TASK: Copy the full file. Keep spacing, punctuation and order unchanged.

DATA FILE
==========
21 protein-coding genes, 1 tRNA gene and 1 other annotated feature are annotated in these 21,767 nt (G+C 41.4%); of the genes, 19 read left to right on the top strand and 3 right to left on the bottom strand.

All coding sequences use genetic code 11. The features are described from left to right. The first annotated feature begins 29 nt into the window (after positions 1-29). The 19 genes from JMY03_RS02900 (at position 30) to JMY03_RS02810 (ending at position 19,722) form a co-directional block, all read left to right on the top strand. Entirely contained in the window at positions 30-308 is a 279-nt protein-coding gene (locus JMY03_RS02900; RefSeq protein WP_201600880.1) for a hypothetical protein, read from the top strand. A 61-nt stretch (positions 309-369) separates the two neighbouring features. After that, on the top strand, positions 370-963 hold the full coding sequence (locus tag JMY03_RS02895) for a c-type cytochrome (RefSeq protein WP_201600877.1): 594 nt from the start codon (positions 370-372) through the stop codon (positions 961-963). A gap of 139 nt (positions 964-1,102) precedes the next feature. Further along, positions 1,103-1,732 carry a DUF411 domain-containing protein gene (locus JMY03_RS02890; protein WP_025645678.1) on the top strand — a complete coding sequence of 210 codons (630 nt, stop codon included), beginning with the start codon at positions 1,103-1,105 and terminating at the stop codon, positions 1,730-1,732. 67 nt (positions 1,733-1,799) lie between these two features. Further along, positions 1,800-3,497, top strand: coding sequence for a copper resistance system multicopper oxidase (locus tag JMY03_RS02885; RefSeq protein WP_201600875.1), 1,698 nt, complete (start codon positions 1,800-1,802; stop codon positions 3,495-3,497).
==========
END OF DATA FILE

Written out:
21 protein-coding genes, 1 tRNA gene and 1 other annotated feature are annotated in these 21,767 nt (G+C 41.4%); of the genes, 19 read left to right on the top strand and 3 right to left on the bottom strand.

All coding sequences use genetic code 11. The features are described from left to right. The first annotated feature begins 29 nt into the window (after positions 1-29). The 19 genes from JMY03_RS02900 (at position 30) to JMY03_RS02810 (ending at position 19,722) form a co-directional block, all read left to right on the top strand. Entirely contained in the window at positions 30-308 is a 279-nt protein-coding gene (locus JMY03_RS02900; RefSeq protein WP_201600880.1) for a hypothetical protein, read from the top strand. A 61-nt stretch (positions 309-369) separates the two neighbouring features. After that, on the top strand, positions 370-963 hold the full coding sequence (locus tag JMY03_RS02895) for a c-type cytochrome (RefSeq protein WP_201600877.1): 594 nt from the start codon (positions 370-372) through the stop codon (positions 961-963). A gap of 139 nt (positions 964-1,102) precedes the next feature. Further along, positions 1,103-1,732 carry a DUF411 domain-containing protein gene (locus JMY03_RS02890; protein WP_025645678.1) on the top strand — a complete coding sequence of 210 codons (630 nt, stop codon included), beginning with the start codon at positions 1,103-1,105 and terminating at the stop codon, positions 1,730-1,732. 67 nt (positions 1,733-1,799) lie between these two features. Further along, positions 1,800-3,497, top strand: coding sequence for a copper resistance system multicopper oxidase (locus tag JMY03_RS02885; RefSeq protein WP_201600875.1), 1,698 nt, complete (start codon positions 1,800-1,802; stop codon positions 3,495-3,497).